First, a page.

Creating A Business Strategy To Survive And Thrive

Even in New Zealand’s currently comparatively benign economic conditions, some businesses inevitably find themselves struggling to survive. If you want your business to survive and then flourish, you need to put a business recovery plan in place.

Managing a struggling business is stressful and demanding on directors, management and staff alike. The thought of impending failure is emotionally taxing on all stakeholders. Gambling on the business’ success with money from your family or friends, or extending credit with suppliers just to get by is often a poor strategy. Hope is never a reliable method.
Moreover, the ethical challenges involved in risking other peoples’ money is a major stressor for most people.

 

Why Businesses Find Themselves Struggling

Businesses can often struggle when they grow beyond the directors’ skill set or their ability to control the business’ increasing complexity. Ill health can also pose problems for a business, as can losing interest in the business once the competition catches up or passes it by and the excitement of building something fresh and new fades.
Similarly, many businesses fall into the trap of relying too heavily on a single customer or supplier. Others find technology has eroded their competitive advantage or suffer from being poorly managed.

 

Corrective Action

Returning to a healthy, dynamic commercial standing requires a thoughtfully considered strategic plan of action. There are several short-term remedial actions which are often an option:


1. Identifying redundant assets and selling them off
2. Converting stocks to cash
3. Adopting a more aggressive recovery policy for debtors
4. Negotiating extended terms from suppliers
5. Exploring debtor factoring or looking at invoice financing options

There are also three well-established restructuring or turnaround options including hive down, compromise, and voluntary administration.

 

Hive Down

This strategy is appropriate where a struggling business is being restructured in the face of potential liquidation with a new corporate owner assuming control. The proposed restructure is pre-packaged and agreed with secured creditors prior to a formal liquidation process being initiated.

The problem business is sold to a new corporate entity at market value most often based on an independent market valuation. The trading name, associated goodwill and intellectual property is safeguarded. This may take the form of a sale to the failed entity’s current management team or its existing directors. It thus demands certain steps to be taken to avoid phoenix company issues emerging at a later date.

An arms-length sale by an insolvency practitioner following formal appointment to an unrelated third party where the director is not involved either in management or a directorship role avoids creating a phoenix company situation.

 

Company Compromise

This strategy falls under Part XIV of the Companies Act 1993. It is simply an offer to pay the compromised debt over an agreed time period and at an agreed rate. The debt involved is frozen at the date of the compromise agreement. This resolution requires agreement by the various classes of creditors and needs a majority of creditors representing 75 per cent of the value of each class of debt to agree.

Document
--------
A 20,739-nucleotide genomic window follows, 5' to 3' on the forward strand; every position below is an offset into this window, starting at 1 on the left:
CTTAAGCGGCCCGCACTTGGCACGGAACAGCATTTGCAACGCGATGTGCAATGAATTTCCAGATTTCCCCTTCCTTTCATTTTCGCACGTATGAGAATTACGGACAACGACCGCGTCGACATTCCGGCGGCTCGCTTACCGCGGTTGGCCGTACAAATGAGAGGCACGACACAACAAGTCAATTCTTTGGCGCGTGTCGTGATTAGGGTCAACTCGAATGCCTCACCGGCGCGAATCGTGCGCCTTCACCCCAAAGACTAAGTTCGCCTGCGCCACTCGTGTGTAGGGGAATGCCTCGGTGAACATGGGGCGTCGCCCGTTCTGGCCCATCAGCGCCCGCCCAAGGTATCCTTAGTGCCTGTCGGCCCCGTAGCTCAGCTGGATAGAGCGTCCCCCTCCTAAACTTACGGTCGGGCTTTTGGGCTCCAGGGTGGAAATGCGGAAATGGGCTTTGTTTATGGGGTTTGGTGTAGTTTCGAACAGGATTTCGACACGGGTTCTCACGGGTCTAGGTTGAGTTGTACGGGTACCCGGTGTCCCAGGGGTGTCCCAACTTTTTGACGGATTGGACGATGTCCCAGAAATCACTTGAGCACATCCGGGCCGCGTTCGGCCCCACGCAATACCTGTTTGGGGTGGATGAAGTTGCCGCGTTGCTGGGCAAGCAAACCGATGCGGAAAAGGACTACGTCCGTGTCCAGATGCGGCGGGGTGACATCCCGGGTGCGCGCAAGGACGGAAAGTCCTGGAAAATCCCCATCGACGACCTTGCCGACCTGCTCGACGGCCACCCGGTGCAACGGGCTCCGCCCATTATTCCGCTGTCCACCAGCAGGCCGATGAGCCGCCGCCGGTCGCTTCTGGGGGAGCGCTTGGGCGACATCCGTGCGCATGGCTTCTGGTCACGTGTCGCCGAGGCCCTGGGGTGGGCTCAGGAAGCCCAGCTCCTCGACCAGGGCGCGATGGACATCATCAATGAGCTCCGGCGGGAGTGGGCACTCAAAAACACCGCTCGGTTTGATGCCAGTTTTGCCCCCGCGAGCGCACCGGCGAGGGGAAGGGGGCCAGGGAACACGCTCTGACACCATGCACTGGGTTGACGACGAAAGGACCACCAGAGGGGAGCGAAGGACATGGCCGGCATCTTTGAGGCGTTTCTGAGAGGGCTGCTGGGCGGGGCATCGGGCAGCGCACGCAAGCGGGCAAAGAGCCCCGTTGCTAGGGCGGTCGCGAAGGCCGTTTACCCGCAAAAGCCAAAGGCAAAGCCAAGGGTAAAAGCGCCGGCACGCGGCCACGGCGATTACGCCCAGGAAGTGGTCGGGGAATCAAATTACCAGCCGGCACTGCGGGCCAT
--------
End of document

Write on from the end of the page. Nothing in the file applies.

This option provides breathing space for the company to turn its fortunes around while still being able to trade. The compromise manager may be involved in overseeing the trading on or hold a lesser position. The role is defined in the agreement and agreed by the requisite number of creditors.


Voluntary Administration

This option provides a struggling company experiencing financial difficulties with some breathing space. An externally appointed administrator reviews the business fundamentals and provides a report to creditors outlining a potential rescue plan together with a recommended course of action.

The outcome may take the form of a Deed of Company Arrangement (“DOCA”), the liquidation of the business or the return of the business to the hands of its directors.

A voluntary administration arrangement tends to benefit creditors, both secured and unsecured and often leads to a Deed Administrator managing the company for a set period of time through the aegis of a rescue plan.

A voluntary administration formally begins following the appointment of an administrator by a secured creditor, by the board, or as a result of a shareholder resolution. Voluntary administration is more expensive than a compromise model due to the mandated statutory compliance and reporting requirements for formal meetings and public advertising. For this reason, they are more suited to larger businesses.


Final Observation

Any business can find itself is troubled financial waters. The key to surviving and thriving is to identify a strategically solid path forward, involving some form of restructuring or combined with a hive down, compromise or voluntary administration solution.



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